Researchers Halt Progression in Parkinson's Disease Mouse Model

Contact: Chloe Meck, Written by Jacqueline Mitchell

NOVEMBER 14, 2023

Findings Could Open the Door To Potential Disease-Modifying Treatment for Patients With Parkinson’s Disease

BOSTON – In a study published in Nature Communications, investigators at Beth Israel Deaconess Medical Center (BIDMC) shed new light on key cellular processes involved in the progression of Parkinson’s disease (PD). Affecting around 10 million people worldwide, Parkinson's disease is a neurodegenerative disorder caused by the progressive loss of the group of brain cells responsible for producing dopamine, a neurotransmitter that plays a critical role in regulating movement and coordination. As these neurons degenerate and dopamine levels decrease, individuals with Parkinson's disease experience a wide range of symptoms, including tremors, stiffness and difficulties with balance and coordination.

Researchers in the lab of senior author David K. Simon, MD, PhD, director of the Parkinson’s Disease & Movement Disorders Center at BIDMC, in collaboration with colleagues at the University of Cambridge and Mission Therapeutics, performed complementary experiments showing that inhibiting a specific enzyme in a mouse model protects the dopamine-producing neurons that are normally lost as PD progresses, effectively halting the progression of the disease. The findings open the door to the development of novel therapeutics targeting the enzyme that may slow or prevent the progression of Parkinson's disease in people—a major unmet need.

“Our lab is focused on working out the origins of Parkinson's disease and it is our hope that—one day—we will be able to slow down or even prevent disease progression in patients,” said first author Tracy-Shi Zhang Fang, PhD, an instructor in Simon’s lab. “The current study's findings pave the way toward that future.”

Evidence suggests the dopamine-producing cells die off in Parkinson’s disease because something has gone awry with the clearance of the cells’ old and dysfunctional mitochondria—organelles that are the source of cells’ energy, sometimes called the powerhouse of the cell. Simon and colleagues focused on an enzyme called USP30 which plays a role in this process. In a mouse model engineered to lack the gene that produces the enzyme — known as a “knockout model” because one specific gene has been deleted for the purposes of experimentation—the researchers observed that the loss of USP30 protected against the development of Parkinson’s-like motor symptoms, increased clearance of damaged mitochondria in neurons, and protected against the loss of dopamine-producing neurons.

In a second set of experiments, the team validated the knockout studies using a proprietary molecule developed by Mission Therapeutics to block the enzyme’s action in the dopamine-producing neurons. As in the knockout mice, inhibiting the enzyme’s action increased clearance of dysfunctional mitochondria and protected dopamine-producing neurons.

“The two experimental strategies together are much more convincing than either alone,” said Simon, who is also a professor of neurology at Harvard Medical School. “Together, our very significant findings support the idea that reducing USP30 warrants further testing for its potentially disease-modifying effects in PD.”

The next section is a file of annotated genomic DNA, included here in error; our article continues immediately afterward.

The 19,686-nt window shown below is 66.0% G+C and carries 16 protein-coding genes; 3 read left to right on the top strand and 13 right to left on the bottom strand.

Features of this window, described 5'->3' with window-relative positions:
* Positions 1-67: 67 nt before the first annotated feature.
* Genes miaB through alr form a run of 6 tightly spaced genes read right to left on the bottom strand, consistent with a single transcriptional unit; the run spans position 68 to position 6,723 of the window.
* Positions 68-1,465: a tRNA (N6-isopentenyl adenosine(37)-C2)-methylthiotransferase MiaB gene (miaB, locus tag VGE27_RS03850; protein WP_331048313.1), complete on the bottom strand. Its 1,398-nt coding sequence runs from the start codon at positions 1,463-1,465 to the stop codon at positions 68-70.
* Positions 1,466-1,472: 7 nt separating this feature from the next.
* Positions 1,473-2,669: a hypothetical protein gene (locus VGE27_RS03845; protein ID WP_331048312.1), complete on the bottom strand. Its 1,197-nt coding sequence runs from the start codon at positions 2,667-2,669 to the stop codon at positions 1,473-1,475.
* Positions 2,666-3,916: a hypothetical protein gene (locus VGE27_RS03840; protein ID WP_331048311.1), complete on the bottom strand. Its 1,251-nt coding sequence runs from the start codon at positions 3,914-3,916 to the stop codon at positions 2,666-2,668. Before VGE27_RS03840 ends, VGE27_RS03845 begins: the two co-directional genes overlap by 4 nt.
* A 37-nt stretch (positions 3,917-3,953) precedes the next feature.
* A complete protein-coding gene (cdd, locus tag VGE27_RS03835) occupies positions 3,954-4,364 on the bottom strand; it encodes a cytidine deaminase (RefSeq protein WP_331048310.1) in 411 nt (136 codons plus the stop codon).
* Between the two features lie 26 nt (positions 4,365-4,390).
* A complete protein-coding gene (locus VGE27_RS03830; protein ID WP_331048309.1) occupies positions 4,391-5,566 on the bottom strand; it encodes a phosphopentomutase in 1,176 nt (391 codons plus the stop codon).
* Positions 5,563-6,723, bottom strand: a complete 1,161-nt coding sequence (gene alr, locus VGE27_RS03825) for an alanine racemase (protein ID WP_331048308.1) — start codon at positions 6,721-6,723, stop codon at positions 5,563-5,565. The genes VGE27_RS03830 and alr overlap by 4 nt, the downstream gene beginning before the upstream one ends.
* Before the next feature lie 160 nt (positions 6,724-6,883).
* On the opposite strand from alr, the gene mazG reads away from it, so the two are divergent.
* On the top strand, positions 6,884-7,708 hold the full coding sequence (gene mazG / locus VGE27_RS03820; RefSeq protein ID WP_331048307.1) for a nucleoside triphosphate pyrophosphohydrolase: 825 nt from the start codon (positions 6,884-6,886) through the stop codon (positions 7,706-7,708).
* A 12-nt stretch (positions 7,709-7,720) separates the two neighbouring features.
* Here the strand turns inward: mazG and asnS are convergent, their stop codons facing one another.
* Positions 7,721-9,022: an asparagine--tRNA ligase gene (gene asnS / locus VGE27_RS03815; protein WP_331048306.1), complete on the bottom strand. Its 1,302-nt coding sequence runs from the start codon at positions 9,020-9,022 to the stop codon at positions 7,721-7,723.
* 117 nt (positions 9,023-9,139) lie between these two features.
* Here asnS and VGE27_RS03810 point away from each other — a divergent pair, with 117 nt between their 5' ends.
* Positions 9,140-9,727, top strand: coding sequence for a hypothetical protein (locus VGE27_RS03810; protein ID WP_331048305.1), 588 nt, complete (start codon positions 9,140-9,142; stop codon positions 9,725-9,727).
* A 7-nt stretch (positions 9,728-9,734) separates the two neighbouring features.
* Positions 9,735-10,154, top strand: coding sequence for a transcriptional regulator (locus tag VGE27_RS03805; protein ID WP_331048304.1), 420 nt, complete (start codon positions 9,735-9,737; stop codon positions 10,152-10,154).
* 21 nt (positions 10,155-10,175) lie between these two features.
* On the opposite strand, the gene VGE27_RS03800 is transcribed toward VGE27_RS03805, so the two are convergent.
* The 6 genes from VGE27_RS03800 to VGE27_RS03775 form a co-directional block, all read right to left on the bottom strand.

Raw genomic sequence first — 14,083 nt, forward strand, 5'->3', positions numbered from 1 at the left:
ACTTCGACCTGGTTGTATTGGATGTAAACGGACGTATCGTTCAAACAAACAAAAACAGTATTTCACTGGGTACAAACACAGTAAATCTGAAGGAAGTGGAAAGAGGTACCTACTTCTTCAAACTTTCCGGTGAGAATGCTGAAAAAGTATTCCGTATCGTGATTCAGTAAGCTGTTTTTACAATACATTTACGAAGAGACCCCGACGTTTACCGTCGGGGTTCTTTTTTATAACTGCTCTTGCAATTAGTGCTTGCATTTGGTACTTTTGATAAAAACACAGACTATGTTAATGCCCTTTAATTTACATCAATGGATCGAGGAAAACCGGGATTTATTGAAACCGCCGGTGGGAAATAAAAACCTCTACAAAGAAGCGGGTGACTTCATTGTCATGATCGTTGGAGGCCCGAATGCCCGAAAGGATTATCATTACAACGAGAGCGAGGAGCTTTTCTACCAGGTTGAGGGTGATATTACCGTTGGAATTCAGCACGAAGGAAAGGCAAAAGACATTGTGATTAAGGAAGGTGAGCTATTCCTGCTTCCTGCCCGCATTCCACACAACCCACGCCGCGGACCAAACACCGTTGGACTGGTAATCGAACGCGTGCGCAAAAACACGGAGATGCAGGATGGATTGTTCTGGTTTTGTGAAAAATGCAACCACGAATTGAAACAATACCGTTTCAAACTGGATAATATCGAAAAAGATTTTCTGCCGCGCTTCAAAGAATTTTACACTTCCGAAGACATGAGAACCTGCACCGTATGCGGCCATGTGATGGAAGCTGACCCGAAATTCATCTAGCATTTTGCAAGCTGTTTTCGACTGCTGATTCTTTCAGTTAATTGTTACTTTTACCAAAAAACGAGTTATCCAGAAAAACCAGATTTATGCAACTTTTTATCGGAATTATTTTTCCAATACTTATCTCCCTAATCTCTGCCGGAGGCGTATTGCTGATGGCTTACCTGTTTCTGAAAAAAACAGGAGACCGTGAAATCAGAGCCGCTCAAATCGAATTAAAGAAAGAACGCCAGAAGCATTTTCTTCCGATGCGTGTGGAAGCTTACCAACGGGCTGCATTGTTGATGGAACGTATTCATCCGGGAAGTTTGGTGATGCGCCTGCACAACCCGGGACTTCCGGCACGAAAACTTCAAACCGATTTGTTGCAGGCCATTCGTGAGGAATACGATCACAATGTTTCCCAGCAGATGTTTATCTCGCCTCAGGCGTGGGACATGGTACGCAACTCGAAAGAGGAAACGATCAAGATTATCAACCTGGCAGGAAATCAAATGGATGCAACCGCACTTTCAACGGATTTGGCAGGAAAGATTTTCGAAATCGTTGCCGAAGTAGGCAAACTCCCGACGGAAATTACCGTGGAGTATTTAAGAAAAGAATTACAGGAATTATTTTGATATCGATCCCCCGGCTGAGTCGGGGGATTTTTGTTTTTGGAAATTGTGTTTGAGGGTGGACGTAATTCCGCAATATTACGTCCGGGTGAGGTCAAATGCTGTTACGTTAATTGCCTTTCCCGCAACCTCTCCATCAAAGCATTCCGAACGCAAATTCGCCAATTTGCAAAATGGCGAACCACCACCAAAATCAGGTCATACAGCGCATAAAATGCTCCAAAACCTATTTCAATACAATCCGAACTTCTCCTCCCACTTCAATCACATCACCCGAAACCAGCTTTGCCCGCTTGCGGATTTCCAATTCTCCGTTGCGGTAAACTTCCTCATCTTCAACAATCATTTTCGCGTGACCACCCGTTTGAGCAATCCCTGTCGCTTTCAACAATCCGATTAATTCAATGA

Co-authors included Simona C. Eleuteri of BIDMC; Yu Sun and Gabriel Balmus of UK Dementia Research Institute at the University of Cambridge and Department of Clinical Neurosciences, University of Cambridge, Cambridge Biomedical Campus; Andrew C. Pearce, Mark Kemp, Christopher A. Luckhurst, Rachel Williams, Ross Mills, Sarah Almond, Laura Burzynski, Nóra M. Márkus, Stephen P. Jackson and Paul W. Thompson of Mission Therapeutics Ltd.; Christopher J. Lelliott, Natasha A. Karp and David J. Adams of Wellcome Sanger Institute; Jin-Feng Zhao and Ian G. Ganley of MRC Protein Phosphorylation and Ubiquitylation Unit, University of Dundee.

The work was funded by the National Institute of Neurological Disorders and Stroke (grant R21NS109408); the Weston Brain Institute; the Owens Family Foundation; the UK Dementia Research Institute, that receives contributions from UK DRI Ltd, the UK MRC, the Alzheimer’s Society, and Alzheimer’s Research UK as well as a grant from the Romanian Ministry of Research, Innovation and Digitization (no. PNRR-IIIC9-2022-I8-66; contract 760114); a grant from the Medical Research Council, UK (MC_UU_00018/2); Cancer Research UK (Discovery grant DRCPGM \100005); ERC Synergy grant DDREAMM (855741); CRUK program grant C6/A11224, C6/ A18796; Wellcome Investigator Award (206388/Z/17/Z); Cancer Research UK (C6946/ A24843); Wellcome (WT203144). The Sanger Mouse Genetics Project was supported by the Wellcome Trust (098051).

Simon and Fang declare no competing interests. For a complete list of disclosures, please visit the paper.

About Beth Israel Deaconess Medical Center

Beth Israel Deaconess Medical Center is a leading academic medical center, where extraordinary care is supported by high-quality education and research. BIDMC is a teaching affiliate of Harvard Medical School, and consistently ranks as a national leader among independent hospitals in National Institutes of Health funding. BIDMC is the official hospital of the Boston Red Sox.

Beth Israel Deaconess Medical Center is a part of Beth Israel Lahey Health, a health care system that brings together academic medical centers and teaching hospitals, community and specialty hospitals, more than 4,700 physicians and 39,000 employees in a shared mission to expand access to great care and advance the science and practice of medicine through groundbreaking research and education.